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The Shelters of Stone by Jean M. Auel
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The Shelters of Stone (2002)

by Jean M. Auel

Other authors: See the other authors section.

Series: Earth's Children (5)

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» See also 48 mentions

English (55)  Spanish (3)  Dutch (1)  German (1)  French (1)  All languages (61)
Showing 1-5 of 55 (next | show all)
Some parts were pretty interesting, particularly the mating ceremony and the discovery of the crystal cave, as well as descriptions of the way people make objects, social organization, and hunting. However the story was not very well done. Some stories were repeated directly from previous books, some things were repeated over and over in this book. This really could have been half the length. But I wanted to know what happened when Ayla and Jondalar *finally* made it back to his people, after waiting since the second book for this to happen. Also, this is finally when Ayla and Jondalar have their first child (at the very end of this book). The next (and last) book is obviously going to be about Ayla becoming Zelandoni and raising her child, but I'm not sure I even care. ( )
  loewen | Feb 19, 2014 |
...Auel achieves very little in this book. You could say the only thing she does manage in this 750 page doorstopper is convince Ayla she belongs among the spiritual elite of the Zelandonii and that puts her in a position to force the loss of innocence (or in less cryptic terms the realization that sex and reproduction are linked) described in The Land of the Painted Caves on these unfortunate hunter-gatherers. Ayla brings change, she is like a storm waiting the break loose but it doesn't happen in this book. In fact, Auel would need many more pages to get to that point. With a little better plotting it might have been worth reading but as it is The Shelters of Stone is mostly filler. Not many people would be willing to plow though that many pages of ineffective writing. The only thing that saves this book for being the worst in the series is that Auel manages to outdo herself in in the final volume. It's very sad to see that a series that started with such a special novel as The Clan of the Cave Bear sinks to these depths in the final volumes.

Full Random Comments review ( )
1 vote Valashain | Feb 5, 2014 |
I was terribly disappointed in this book. I had loved the earlier Earth's Children novels dearly and had eagerly anticipated hearing what happened to Ayla and Jondalar when they reached his home. Perhaps it's only that I was only a teenager when I read the first several books, and nearly 40 when I read this one, so that I'm approaching the main characters and their drama from a different perspective and with an adult's experiences and taste. In any case, I couldn't even work up an interest in the final book just released last year. ( )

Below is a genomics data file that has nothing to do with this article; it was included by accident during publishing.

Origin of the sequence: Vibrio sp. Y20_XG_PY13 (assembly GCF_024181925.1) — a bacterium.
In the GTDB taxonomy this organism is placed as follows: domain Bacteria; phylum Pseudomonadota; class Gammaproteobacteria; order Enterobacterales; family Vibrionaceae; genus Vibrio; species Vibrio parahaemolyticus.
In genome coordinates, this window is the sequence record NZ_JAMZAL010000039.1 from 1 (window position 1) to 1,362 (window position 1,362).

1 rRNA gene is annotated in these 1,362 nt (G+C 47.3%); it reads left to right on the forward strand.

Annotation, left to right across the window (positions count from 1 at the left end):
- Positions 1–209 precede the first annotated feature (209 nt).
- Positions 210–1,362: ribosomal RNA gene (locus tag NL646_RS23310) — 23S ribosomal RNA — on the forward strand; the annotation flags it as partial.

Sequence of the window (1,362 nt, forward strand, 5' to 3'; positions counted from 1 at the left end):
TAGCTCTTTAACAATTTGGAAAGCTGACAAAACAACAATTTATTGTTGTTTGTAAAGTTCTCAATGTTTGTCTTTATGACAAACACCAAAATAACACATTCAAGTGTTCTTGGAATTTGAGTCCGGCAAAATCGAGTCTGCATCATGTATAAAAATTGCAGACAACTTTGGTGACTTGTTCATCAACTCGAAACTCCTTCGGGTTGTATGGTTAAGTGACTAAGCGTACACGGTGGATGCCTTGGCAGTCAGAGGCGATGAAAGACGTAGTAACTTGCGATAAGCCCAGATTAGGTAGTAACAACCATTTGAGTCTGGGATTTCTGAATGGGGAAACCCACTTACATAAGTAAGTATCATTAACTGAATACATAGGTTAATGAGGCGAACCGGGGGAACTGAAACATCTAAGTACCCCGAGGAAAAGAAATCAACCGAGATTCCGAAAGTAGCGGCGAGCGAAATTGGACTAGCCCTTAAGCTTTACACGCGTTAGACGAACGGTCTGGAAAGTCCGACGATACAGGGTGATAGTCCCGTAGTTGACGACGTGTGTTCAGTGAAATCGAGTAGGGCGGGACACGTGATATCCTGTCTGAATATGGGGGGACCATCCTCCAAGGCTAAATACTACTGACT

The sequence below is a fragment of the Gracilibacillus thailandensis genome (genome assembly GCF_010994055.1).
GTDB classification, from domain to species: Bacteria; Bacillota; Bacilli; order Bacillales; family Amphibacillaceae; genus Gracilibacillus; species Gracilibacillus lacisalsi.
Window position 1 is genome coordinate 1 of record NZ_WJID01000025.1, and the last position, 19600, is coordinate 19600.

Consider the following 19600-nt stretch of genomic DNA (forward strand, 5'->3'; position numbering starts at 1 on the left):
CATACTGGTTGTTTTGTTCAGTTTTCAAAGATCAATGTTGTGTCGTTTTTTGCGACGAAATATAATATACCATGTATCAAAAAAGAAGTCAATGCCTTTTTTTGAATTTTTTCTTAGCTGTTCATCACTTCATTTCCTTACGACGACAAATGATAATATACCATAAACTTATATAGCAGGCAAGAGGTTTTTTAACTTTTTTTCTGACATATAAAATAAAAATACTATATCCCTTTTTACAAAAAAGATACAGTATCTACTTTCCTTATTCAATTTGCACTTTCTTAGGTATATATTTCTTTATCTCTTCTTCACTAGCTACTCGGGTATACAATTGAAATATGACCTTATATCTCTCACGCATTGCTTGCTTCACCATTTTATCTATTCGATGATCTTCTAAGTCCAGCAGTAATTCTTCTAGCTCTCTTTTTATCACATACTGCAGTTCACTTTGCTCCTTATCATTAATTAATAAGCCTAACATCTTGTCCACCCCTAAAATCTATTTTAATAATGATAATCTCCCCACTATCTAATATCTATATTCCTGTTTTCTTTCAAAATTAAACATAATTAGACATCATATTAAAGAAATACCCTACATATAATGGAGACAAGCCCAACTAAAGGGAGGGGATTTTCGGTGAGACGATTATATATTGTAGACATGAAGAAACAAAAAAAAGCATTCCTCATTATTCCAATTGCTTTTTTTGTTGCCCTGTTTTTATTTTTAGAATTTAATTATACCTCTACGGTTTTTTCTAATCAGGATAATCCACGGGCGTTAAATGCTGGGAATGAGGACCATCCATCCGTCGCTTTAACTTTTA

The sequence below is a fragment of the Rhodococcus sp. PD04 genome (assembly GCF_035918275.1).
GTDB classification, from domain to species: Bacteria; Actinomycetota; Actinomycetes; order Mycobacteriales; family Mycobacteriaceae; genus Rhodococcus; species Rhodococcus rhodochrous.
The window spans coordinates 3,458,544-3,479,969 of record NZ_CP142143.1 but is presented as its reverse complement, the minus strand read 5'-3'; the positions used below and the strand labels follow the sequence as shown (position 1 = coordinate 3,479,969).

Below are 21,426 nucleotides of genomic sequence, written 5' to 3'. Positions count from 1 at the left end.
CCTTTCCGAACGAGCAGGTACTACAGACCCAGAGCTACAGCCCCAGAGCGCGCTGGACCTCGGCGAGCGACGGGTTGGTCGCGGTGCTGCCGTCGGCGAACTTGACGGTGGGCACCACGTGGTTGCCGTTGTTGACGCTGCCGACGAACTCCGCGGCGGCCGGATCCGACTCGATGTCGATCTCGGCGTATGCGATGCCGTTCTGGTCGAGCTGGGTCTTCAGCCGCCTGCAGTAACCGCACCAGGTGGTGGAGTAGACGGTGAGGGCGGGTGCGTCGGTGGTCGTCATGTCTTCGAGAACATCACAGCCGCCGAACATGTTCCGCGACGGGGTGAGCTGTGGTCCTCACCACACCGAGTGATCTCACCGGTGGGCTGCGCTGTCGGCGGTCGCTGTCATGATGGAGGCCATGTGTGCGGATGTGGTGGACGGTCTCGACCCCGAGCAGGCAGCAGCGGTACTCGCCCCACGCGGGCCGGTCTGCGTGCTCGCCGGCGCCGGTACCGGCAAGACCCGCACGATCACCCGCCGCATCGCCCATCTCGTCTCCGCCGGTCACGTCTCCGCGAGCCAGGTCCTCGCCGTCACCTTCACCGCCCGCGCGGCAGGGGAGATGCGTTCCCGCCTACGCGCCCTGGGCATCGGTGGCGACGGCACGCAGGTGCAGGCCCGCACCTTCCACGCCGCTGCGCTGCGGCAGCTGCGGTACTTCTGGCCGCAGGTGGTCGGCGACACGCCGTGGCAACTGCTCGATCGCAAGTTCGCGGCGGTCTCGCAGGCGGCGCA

PortM | Nov 30, 2013 |
  gooutsideandplay | Oct 6, 2013 |
loved all of the books in this series. So well written and so well researched. There was a lot for me to discover her, even in "middle age". I know it's overused, but this series is truly classic. ( )
  bcrowl399 | Sep 20, 2013 |
Showing 1-5 of 55 (next | show all)
That's informative but not nearly as much fun as The Flintstones. The story is thin and the cast so distended—there are 86 characters—that few will make it to the end. Ayla and Jondalar's saga would have been a breeze at 300 pages, but unfortunately for readers and forests alike, Auel allows it to bloat to more than 700.
added by IslandDave | editPeople (May 6, 2002)
 
Bursting with hard information about ancient days and awash in steamy sex (though lacking the high suspense that marked Ayla's debut), Auel's latest will not only please her legions of fans but will hit the top of the list, pronto.
added by IslandDave | editPublishers Weekly (Apr 8, 2002)
 
The plot is slow to unfold, because Auel's first goal is to pack the tale with period Pleistocene detail, provocative speculation, and bits of romance, sex, tribal politics, soap opera, and homicidal wooly rhino-hunting adventure. It's an enveloping fact-based fantasy, a genre-crossing time trip to the Ice Age.